Click here for higher quality full size image

From contributor T:
A call to Cooks will get you an answer. Probably have the overall height on their website.

My LT40 slides under my 10' high shop doors with room to spare. They are rollups and probably hang down a foot from the top.

One time while a tornado was heading our way, I got in a hurry to get it in the shop and the door was hanging down about 3' and I rammed the exhaust pipe into the door, putting a nice V in it and pulling it out of both tracks. Just then it started hailing to beat Sylvester, so I just sat in my skidsteer with the mill halfway in the shop and the door hanging askew and sort of wrapped around the Kubota. No sooner did the hail quit than winds of probably 50+MPH came a blowing stuff all around, so I just sat there waiting for the twister to finish off the damage I started. I knew it could do a much better job, and I had nowhere to run, so I cinched the belt and harness up nice and tight and made sure the cab was locked down and waited to see if I could get a real thriller of a story to tell.

The twister missed us by a good bit - I never even saw it. The exhaust on the mill is still a might off plumb, but no leaks. The door still has a slight V, but not as much. Took some doing to get it working, and now when you roll it up or down it makes the mightiest screeching noise you ever heard. Makes the neighbor's coon dogs bark every time and he's half a mile from me.

Moral of the story is, build a dedicated shed for the mill. Not that it will make a hill of beans if a twister wants to come vacuum your place for you.

Contributor J, I would like to see your mill when you get it built. I have wanted to build a 74" band slabber for some time and have been told it wasn't practical. But I visited an operation in east Texas about 4 years back where a guy had built a 20' tall vertical band mill with a 2-sided 3" blade. He used those big balloon tires off an irrigator and had been running it for years. The main frame was an 18" steel pipe from which he welded the components. He had a saw shack from which he operated the monstrosity.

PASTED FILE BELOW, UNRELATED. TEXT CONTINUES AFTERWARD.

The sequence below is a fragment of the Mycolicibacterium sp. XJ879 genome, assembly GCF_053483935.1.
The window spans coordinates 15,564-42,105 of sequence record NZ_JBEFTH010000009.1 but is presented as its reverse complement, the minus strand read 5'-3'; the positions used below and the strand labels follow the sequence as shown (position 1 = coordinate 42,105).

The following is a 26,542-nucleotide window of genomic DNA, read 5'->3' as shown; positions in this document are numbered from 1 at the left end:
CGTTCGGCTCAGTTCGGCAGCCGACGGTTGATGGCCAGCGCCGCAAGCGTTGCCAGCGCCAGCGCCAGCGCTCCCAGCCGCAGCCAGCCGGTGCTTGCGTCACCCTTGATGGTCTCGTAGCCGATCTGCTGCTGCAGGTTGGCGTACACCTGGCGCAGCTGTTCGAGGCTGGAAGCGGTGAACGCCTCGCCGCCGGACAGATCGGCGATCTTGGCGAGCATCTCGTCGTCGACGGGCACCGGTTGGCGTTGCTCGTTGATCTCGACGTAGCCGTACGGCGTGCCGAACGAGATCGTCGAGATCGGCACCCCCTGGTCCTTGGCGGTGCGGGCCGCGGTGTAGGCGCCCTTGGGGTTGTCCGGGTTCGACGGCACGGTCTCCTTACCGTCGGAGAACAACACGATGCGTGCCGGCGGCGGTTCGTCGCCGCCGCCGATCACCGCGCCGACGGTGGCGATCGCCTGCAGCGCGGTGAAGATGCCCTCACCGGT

I stopped in for a visit to a fellow sawyer in another part of the country one day, and he says jump in the truck, I want to show you a home-built band mill. Didn't warn me or nothing, so I was figuring on seeing a regular vanilla home-built. Could not even believe what I was seeing when we rolled onto his back lot stuck in amongst the big tall pines.

I can't remember his max width of cut, but it was big. It was impressive to be sure, but what was even more impressive was that he was a fireman, and his sons ran his sawmill business when he was on duty. Had taken him 2 years to build the mill and work the bugs out. So yeah, I know a large band mill can be built, though maybe not practical for everyone to do it.

From contributor A:
I measured my LT40 last night and it was 7' 10" to the top of the mast when folded up to ride.

Contributor T, I would like to have a big slabber for a few days.

From contributor N:
I'm fixing to start a shed for my Hud-Son Farmboss. Normal operation I could get by at 8' height clearance. But to cut the 36" logs it'll require 9'. I'll go 10'+ so I don't bump the rafters, and for future growth or use. Did consider the end shed to protect the head only, but I love my saw way too much, and I'm going all the way!